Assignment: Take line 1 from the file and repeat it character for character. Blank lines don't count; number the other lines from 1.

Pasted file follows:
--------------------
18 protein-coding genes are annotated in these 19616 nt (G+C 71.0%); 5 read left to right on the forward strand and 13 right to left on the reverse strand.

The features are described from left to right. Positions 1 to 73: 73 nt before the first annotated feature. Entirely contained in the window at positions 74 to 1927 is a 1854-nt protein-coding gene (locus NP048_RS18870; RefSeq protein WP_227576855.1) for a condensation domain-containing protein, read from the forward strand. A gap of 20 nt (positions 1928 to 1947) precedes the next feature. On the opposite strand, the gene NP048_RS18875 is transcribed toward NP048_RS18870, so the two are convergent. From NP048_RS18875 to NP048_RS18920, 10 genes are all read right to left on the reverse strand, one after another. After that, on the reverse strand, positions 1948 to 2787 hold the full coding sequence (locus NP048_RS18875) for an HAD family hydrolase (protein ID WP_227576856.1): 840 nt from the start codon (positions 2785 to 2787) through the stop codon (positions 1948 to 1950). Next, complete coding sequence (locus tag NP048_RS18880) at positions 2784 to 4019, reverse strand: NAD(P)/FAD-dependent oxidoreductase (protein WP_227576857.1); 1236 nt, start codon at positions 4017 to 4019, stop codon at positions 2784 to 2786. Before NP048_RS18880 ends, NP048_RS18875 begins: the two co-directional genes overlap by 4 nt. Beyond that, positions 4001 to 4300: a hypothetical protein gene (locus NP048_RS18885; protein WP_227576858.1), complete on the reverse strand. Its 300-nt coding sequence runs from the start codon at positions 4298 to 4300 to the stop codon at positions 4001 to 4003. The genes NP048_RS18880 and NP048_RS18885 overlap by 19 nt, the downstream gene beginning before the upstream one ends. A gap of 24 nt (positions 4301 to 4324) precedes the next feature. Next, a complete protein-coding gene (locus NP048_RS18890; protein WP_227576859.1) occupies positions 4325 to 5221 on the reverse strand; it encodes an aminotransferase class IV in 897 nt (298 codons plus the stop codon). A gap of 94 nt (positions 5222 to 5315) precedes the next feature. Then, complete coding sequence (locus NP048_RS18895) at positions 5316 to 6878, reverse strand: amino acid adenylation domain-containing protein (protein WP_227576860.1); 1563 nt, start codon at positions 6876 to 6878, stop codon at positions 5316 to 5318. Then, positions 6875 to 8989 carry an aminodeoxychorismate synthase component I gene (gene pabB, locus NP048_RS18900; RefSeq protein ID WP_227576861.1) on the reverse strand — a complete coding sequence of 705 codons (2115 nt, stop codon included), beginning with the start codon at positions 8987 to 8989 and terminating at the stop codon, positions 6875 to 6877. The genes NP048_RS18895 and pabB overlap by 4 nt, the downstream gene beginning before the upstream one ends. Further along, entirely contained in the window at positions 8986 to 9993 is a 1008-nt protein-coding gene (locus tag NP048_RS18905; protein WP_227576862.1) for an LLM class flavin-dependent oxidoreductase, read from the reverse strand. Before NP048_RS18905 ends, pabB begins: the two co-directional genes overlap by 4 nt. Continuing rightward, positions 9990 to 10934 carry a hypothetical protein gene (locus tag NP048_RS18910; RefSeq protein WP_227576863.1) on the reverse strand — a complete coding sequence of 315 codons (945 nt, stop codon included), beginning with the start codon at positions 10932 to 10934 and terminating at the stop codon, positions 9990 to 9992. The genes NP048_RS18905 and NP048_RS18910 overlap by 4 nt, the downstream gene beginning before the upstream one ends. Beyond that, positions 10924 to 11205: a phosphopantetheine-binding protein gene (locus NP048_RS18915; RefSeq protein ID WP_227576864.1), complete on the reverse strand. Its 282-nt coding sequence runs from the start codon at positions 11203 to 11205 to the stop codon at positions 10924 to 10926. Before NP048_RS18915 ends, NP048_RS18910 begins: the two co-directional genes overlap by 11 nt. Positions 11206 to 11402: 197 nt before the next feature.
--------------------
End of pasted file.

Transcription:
18 protein-coding genes are annotated in these 19616 nt (G+C 71.0%); 5 read left to right on the forward strand and 13 right to left on the reverse strand.